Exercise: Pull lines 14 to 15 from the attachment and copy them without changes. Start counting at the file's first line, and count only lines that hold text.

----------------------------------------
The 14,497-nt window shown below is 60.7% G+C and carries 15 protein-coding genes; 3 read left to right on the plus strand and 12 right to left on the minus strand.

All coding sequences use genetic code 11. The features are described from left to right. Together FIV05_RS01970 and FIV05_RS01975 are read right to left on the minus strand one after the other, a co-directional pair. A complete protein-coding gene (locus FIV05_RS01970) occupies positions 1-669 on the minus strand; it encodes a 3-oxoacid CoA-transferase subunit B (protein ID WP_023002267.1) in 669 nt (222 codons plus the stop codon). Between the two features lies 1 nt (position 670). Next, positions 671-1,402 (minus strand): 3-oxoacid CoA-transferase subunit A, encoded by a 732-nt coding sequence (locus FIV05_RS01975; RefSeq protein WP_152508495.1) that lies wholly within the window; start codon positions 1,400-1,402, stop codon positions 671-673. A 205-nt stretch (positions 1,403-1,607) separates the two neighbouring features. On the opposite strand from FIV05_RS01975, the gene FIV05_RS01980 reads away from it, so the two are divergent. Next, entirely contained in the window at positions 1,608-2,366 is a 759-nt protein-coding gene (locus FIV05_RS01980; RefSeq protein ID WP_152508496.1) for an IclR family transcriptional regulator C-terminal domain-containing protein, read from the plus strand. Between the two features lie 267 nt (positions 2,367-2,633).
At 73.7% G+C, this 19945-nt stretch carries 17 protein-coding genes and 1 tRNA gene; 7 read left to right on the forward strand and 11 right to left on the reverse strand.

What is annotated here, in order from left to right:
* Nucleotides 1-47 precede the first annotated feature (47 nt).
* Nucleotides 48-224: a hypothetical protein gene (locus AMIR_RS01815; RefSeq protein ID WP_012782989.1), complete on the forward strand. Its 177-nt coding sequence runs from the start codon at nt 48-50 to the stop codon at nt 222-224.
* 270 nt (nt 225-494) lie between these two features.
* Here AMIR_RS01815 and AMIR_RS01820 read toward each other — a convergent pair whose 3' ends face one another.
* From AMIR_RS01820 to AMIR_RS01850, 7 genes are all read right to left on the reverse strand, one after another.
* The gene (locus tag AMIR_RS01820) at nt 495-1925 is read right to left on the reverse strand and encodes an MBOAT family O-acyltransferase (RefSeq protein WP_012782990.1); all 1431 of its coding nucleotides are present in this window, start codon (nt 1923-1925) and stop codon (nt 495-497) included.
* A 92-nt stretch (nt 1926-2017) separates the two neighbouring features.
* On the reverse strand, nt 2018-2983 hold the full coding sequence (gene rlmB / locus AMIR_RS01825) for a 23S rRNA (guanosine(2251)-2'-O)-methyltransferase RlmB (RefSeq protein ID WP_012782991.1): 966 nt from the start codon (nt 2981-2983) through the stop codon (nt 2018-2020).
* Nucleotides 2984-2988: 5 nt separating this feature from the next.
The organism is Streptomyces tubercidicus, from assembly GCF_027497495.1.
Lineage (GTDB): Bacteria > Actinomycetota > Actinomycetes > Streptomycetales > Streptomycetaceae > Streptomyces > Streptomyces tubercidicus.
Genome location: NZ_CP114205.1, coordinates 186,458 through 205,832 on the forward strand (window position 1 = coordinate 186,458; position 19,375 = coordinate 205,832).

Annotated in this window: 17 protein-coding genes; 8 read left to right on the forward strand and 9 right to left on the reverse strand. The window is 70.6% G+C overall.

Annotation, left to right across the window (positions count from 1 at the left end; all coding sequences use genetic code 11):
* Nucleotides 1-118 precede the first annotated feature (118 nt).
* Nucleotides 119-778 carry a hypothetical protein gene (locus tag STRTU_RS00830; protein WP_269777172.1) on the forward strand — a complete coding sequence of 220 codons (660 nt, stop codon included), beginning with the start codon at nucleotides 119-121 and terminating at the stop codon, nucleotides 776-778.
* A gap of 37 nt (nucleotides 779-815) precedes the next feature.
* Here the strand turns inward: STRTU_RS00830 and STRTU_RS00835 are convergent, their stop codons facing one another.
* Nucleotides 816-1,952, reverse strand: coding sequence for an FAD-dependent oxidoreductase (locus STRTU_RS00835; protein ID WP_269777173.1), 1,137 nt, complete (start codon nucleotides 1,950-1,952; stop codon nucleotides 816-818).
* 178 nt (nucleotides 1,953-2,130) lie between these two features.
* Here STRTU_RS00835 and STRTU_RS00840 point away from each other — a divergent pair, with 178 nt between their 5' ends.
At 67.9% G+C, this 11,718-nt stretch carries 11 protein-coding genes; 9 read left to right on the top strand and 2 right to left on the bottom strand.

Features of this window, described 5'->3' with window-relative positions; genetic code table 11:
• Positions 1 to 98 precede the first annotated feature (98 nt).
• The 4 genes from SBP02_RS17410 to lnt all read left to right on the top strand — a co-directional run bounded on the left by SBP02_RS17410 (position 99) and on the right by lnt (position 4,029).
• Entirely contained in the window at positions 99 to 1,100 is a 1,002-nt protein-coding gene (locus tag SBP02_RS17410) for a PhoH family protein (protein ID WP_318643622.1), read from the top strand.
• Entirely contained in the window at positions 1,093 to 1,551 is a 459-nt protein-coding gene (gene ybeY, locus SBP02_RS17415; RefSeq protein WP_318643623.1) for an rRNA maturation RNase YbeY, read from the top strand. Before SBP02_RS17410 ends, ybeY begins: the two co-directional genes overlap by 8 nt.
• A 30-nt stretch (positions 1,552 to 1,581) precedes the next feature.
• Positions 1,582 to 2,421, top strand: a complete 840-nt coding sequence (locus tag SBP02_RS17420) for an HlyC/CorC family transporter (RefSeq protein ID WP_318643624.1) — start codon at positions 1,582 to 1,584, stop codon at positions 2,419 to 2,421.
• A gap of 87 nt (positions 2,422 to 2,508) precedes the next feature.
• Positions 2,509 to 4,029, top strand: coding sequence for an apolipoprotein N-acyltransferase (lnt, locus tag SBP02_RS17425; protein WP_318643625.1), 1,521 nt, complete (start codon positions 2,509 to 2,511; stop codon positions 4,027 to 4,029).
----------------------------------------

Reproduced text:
The organism is Streptomyces tubercidicus, from assembly GCF_027497495.1.
Lineage (GTDB): Bacteria > Actinomycetota > Actinomycetes > Streptomycetales > Streptomycetaceae > Streptomyces > Streptomyces tubercidicus.